Artful Advice

Tips to Turn Your Windowsill Wild

The Balcony Gardener tells us how to transform the smallest of spaces into a miniature oasis...



Isabelle Palmer is The Balcony Gardener. Using her green-fingers and vast imagination she helps urban dwellers turn even the smallest of spaces into a verdant oasis. Feeling a little too cooped up in our humid London office and yearning for the gardens of our youth, we asked Isabelle about transforming our windowsills into a little patch of wild.

What's the first thing people need when turning their windowsill into a miniature garden? 
A window box can recreate the essence of a garden with a mixture of your favourite flowers. I tend to use non-uniform planting, using just one of each plant so it looks very natural and organic, giving that 'garden' effect. Looking out of the window you get the perception of a landscape and it really embodies my theory that no space is too small to create your own little bit of green.

The first thing to look at is the aspect; this will determine what plants you can use. This means if you have a sunny or shady area that the window box will be based in, then pick plants according to this. You can tell from the label if they like sun or shade. I would then divide this further into colours you like, creating a matching colour palette is key to making the window box come alive so stick to two or three colours to give yourself a sophisticated look. 
What plants and flowers would you recommend for windows boxes?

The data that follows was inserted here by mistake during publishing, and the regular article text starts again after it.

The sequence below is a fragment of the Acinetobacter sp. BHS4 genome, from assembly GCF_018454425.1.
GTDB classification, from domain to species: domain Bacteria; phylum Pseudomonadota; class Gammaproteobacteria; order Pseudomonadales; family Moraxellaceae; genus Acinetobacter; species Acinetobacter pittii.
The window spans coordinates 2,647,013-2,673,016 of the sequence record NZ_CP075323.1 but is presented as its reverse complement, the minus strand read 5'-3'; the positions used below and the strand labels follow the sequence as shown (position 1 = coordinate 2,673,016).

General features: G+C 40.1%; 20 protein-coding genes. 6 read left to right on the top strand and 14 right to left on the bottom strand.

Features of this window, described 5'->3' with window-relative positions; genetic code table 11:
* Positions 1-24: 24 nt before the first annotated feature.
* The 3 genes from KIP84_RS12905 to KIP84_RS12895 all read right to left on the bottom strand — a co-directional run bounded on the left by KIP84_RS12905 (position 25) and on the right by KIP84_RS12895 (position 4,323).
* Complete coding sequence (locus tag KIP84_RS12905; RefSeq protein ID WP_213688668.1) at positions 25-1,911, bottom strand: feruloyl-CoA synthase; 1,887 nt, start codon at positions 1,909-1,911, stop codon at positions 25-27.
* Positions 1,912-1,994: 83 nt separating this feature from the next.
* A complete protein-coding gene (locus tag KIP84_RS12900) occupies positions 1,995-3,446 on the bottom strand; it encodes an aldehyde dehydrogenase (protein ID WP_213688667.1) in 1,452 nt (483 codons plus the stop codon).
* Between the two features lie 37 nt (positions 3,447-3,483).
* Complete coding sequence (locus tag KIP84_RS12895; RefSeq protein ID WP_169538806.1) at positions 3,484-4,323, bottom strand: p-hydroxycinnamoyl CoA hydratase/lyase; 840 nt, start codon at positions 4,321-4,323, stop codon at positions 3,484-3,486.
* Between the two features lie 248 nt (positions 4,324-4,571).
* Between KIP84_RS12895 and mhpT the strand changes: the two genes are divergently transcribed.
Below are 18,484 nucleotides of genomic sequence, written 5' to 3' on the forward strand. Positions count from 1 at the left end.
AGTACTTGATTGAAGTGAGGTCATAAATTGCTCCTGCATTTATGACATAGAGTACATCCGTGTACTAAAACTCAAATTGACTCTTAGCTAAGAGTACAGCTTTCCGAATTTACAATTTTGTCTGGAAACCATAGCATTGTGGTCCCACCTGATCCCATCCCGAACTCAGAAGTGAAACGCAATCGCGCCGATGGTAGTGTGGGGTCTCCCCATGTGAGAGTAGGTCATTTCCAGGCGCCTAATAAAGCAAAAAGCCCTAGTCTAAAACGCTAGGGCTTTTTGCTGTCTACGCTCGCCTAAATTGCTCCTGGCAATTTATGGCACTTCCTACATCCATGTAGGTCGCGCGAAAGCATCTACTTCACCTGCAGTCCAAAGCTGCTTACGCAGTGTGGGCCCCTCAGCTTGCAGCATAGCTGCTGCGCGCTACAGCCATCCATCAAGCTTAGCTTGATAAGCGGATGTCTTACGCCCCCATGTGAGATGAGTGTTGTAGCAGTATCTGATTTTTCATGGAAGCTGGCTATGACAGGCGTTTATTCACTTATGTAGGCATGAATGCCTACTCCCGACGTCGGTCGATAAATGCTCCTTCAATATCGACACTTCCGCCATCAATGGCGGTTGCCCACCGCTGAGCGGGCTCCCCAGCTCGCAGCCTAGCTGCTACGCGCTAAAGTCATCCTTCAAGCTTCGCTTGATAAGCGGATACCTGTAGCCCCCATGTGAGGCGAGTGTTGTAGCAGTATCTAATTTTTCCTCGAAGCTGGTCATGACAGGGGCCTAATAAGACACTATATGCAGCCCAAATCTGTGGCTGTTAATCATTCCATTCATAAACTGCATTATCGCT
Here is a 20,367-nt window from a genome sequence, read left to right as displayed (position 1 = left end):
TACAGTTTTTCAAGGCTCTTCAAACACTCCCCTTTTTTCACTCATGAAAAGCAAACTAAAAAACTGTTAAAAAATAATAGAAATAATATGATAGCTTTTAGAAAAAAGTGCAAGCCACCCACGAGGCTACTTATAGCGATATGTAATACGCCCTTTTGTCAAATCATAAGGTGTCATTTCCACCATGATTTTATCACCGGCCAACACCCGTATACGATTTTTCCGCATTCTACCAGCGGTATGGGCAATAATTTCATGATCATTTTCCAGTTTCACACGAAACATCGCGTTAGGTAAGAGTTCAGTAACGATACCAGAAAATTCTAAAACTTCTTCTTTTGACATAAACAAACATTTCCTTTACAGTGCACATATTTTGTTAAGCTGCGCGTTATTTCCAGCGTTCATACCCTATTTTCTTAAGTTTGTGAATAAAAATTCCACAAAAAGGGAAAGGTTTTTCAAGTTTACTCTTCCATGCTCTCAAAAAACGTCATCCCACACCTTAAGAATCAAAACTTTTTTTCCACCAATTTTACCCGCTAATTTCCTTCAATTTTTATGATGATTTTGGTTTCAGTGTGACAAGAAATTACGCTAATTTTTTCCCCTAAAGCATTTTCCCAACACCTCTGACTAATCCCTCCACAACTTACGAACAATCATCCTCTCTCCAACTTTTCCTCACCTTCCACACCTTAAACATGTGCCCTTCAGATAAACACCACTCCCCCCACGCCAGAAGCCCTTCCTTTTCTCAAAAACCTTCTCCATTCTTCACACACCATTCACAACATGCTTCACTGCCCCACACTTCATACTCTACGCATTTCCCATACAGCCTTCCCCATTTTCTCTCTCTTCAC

My favourite window box plants are buxus for an evergreen base, ivy, ferns, pansies, violas, lavender, hydrangeas, dahlias, snapdragons and stock.
What are the best herbs to grow?
For containers, herbs are excellent as they are compact and also easy to grow and can be easily used in the cooking. My favourites are parsley, chives, thyme, rosemary and bay.
How often should you tend to your windowsill garden?
Window boxes in the height of the summer need daily watering, there isn't much space to hold water and it’s quickly evaporated and used by the plant when it’s hot. Constant topping up is the key to healthy plants. That’s the key reason they don’t survive.

It’s also important to give them a weekly feed. I always use half of the concentration written on the instructions as it can be a bit much for window boxes and the small space. In the autumn feed them less often and in the winter you can move to a more evergreen look. So use plants like buxus, ivy, heucheras and skimmia which pretty much look after themselves.
How can you make it look equally good from both sides of the window?
For the outward-facing view go for a more dramatic effect by trailing ivy at the front. From the inside, make sure you have a lower level of flowers. Say violas and pansies that will give low level colour.
How big would you recommend going?
I always say go for the biggest container you can, lots of small containers are a lot more maintenance and large containers give a more striking focal point, so the bigger the better! By doing this it can make a minimal space look bigger. 

It's better to spend your money on a couple of larger key items than on lots of smaller ones. Too many plants or ornaments can make a small space look messy and overcrowded. Pick containers in the same material or colour tone. Don’t have lots of containers of differing patterns and colours it will make the space look overwhelmed.